EUROPA 2021 – Endangered National Wildlife

Release Date:  06 May 2021


Issue Date: 6 May 2021
Designer: Stefano Morri
Sheet Composition: 10 stamps with illuminations
Stamp Size: 40,85 x 30 mm
Printing Method: Offset
Print Quantity: 40 000 stamps

Sheet of 10

The design of this item has not yet been publicized. PHILATELIC PURSUITS will share the actual artwork for this issue once it becomes available.


































First Day Cover

The design of this item has not yet been publicized. PHILATELIC PURSUITS will share the actual artwork for this issue once it becomes available.





































Europa stamps are among the most collected stamps in the world. This year, PostEurop has chosen to highlight “endangered national wildlife”. The stamp represents the long-snouted seahorse, Hippocampus guttulatus, recognizable by the shape of its elongated snout and its body covered with filaments. Seahorses are mainly threatened by habitat loss and degradation caused by coastal development and destructive fishing gear.

This issue will be on sale at the “Office des Timbres”, the “Musée des Timbres et des Monnaies”, the post offices and philatelic counters of the Principality, the Monaco stamp-dealers as well as the “Carré d’Encre” in Paris, France. It will be included, with other values, in the 2nd Part of the philatelic programme 2021 and offered to our subscribers and customers.

Hippocampus guttulatus, commonly known as the long-snouted seahorse and in Great Britain as the spiny seahorse, is a marine fish belonging to the family Syngnathidae, native from the northeast Atlantic, including the Mediterranean.
The long-snouted seahorse is a small-sized fish that can reach a maximum length of 21.5 cm but the average size is more or less 12 cm. The body is slender, the snout is long and the tail is prehensile. Its head and dorsal ridge have often some more or less long and numerous dermal filaments which can be simple or bifid. Its color ranges from dark green to different variants of brown to yellow, the body is often speckled with small white dots.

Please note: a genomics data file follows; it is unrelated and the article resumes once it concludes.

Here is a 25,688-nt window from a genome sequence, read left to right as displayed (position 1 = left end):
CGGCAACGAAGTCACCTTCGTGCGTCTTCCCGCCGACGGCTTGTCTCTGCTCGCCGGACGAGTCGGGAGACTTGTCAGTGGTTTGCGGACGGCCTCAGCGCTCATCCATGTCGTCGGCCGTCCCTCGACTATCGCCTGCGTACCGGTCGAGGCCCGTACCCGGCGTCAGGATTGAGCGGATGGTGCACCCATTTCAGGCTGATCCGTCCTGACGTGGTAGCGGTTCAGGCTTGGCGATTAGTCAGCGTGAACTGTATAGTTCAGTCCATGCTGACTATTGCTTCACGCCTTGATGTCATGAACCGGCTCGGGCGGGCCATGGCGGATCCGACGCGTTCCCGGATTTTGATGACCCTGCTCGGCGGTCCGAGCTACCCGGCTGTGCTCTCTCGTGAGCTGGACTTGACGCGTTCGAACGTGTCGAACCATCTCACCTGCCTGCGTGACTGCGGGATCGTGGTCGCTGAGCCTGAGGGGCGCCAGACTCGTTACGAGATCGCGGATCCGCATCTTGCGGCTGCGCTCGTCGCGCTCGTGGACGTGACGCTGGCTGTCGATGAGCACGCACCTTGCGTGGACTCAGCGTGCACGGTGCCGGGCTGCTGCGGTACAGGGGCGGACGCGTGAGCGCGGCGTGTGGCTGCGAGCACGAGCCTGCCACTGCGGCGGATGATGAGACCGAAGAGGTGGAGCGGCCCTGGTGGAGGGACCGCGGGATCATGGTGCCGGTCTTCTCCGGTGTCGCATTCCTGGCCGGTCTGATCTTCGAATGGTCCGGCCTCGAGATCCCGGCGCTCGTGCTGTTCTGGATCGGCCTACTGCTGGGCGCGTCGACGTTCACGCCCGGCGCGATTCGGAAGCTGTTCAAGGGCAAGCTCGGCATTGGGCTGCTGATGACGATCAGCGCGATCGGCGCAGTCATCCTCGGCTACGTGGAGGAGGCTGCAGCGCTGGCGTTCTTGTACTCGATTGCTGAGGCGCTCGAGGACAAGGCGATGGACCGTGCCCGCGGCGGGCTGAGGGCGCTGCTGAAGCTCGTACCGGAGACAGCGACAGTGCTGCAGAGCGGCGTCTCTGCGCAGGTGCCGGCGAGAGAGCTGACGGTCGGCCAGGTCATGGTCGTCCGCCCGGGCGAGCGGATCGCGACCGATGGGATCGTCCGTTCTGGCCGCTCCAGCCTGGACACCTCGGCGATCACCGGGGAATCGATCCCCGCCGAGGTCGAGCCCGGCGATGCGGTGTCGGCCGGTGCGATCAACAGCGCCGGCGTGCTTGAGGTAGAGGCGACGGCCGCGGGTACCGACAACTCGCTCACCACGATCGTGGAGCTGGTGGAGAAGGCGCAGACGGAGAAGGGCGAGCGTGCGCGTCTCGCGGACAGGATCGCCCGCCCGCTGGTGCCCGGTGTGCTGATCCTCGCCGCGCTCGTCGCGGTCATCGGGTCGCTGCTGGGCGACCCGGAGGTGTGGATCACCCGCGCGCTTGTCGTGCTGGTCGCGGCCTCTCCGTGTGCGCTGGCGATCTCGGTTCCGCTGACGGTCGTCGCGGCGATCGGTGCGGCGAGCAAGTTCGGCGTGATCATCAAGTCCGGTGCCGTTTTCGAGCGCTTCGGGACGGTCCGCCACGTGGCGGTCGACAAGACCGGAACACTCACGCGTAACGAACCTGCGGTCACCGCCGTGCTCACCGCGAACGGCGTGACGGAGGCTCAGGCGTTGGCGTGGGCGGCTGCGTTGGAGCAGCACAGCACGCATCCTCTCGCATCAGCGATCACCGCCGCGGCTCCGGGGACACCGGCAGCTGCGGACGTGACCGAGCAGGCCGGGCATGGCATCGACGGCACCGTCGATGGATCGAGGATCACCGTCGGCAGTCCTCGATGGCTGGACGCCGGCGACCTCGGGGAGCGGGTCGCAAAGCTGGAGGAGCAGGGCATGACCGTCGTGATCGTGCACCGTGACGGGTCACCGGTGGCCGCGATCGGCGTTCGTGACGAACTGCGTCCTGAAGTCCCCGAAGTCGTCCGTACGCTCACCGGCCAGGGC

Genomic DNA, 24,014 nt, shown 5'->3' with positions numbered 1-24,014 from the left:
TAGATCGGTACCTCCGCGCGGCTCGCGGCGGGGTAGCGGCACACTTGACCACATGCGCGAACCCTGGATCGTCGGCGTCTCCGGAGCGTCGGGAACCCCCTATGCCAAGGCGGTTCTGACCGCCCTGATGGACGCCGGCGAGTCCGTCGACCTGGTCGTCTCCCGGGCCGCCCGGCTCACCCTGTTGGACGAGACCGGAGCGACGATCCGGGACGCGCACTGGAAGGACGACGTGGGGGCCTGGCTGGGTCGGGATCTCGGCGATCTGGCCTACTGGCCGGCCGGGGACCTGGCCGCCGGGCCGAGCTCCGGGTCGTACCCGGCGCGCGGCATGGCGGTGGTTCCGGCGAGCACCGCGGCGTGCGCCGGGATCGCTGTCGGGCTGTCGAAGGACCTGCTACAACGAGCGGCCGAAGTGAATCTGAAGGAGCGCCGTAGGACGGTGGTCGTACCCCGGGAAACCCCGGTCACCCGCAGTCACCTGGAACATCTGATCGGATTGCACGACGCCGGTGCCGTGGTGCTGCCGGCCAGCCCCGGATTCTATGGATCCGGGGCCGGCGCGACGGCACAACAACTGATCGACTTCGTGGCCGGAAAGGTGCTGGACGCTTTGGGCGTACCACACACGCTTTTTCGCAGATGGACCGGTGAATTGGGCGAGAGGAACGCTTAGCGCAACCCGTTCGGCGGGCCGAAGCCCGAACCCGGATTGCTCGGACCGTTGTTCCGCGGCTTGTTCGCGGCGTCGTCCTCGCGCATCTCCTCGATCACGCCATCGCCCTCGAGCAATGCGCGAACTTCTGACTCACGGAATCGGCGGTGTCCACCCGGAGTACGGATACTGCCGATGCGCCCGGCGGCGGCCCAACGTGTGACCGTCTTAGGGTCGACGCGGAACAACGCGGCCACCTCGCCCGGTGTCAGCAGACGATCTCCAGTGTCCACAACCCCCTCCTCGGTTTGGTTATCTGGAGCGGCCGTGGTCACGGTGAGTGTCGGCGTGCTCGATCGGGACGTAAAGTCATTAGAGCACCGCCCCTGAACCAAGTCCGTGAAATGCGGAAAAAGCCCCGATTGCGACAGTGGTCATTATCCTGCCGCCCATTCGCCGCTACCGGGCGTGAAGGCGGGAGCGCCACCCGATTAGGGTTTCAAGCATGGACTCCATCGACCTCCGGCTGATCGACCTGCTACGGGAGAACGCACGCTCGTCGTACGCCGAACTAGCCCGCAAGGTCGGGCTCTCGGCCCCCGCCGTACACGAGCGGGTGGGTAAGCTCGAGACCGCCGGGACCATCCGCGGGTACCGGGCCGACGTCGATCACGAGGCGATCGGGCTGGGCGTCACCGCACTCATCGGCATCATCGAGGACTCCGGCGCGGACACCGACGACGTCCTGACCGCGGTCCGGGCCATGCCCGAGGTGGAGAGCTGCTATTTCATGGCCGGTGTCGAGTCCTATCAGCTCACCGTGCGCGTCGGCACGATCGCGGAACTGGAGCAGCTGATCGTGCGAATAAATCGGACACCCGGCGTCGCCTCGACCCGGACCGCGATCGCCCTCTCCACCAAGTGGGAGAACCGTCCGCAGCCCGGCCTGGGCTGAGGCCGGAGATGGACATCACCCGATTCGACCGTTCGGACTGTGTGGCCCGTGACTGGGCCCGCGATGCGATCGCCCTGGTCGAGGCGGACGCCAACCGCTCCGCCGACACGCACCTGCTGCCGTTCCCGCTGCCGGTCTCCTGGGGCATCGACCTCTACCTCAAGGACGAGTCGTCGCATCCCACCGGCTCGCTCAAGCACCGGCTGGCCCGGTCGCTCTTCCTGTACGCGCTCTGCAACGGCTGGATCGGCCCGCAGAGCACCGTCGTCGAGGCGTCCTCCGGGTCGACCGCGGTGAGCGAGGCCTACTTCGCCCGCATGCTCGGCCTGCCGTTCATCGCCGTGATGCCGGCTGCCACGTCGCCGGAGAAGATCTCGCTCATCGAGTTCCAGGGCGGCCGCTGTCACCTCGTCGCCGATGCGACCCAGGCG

The long-snouted seahorse is widespread throughout the temperate waters of the eastern Atlantic Ocean from the south coast of the United Kingdom to the Netherlands and south to Morocco, including the Canary Islands, the Azores and Madeira and the Mediterranean Sea.

This seahorse likes shallow coastal waters from 1 to 20 m deep. It occurs close by Posidonia and eelgrass meadows or in mixed habitat with sandy bottom and rocks with algae.

The long-snouted seahorse has a carnivorous diet and feeds on small crustaceans, larvae, fish eggs and other planktonic organisms. It is ovoviviparous and it is the male who broods the eggs in its ventral brood pouch. The latter includes villi rich in capillaries that surround each fertilized egg creating a sort of placenta supplying the embryos. When fully grown, pups will be expelled from the pocket and evolve in complete autonomy.

The long-snouted seahorse is relatively rare and limited data exist on its population and about the volume and the impact of trade for the traditional Chinese medicine and for the aquarium, thus the species is considered as “Data Deficient” on the IUCN Red List. Internationally, it is also listed in Appendix II of the Convention on International Trade in Endangered Species of Wild Fauna and Flora (CITES) this means that it is on the list of species not necessarily threatened with extinction, but in which trade must be controlled in order to avoid utilization incompatible with their survival.




Office des Timbres




Office des Timbres




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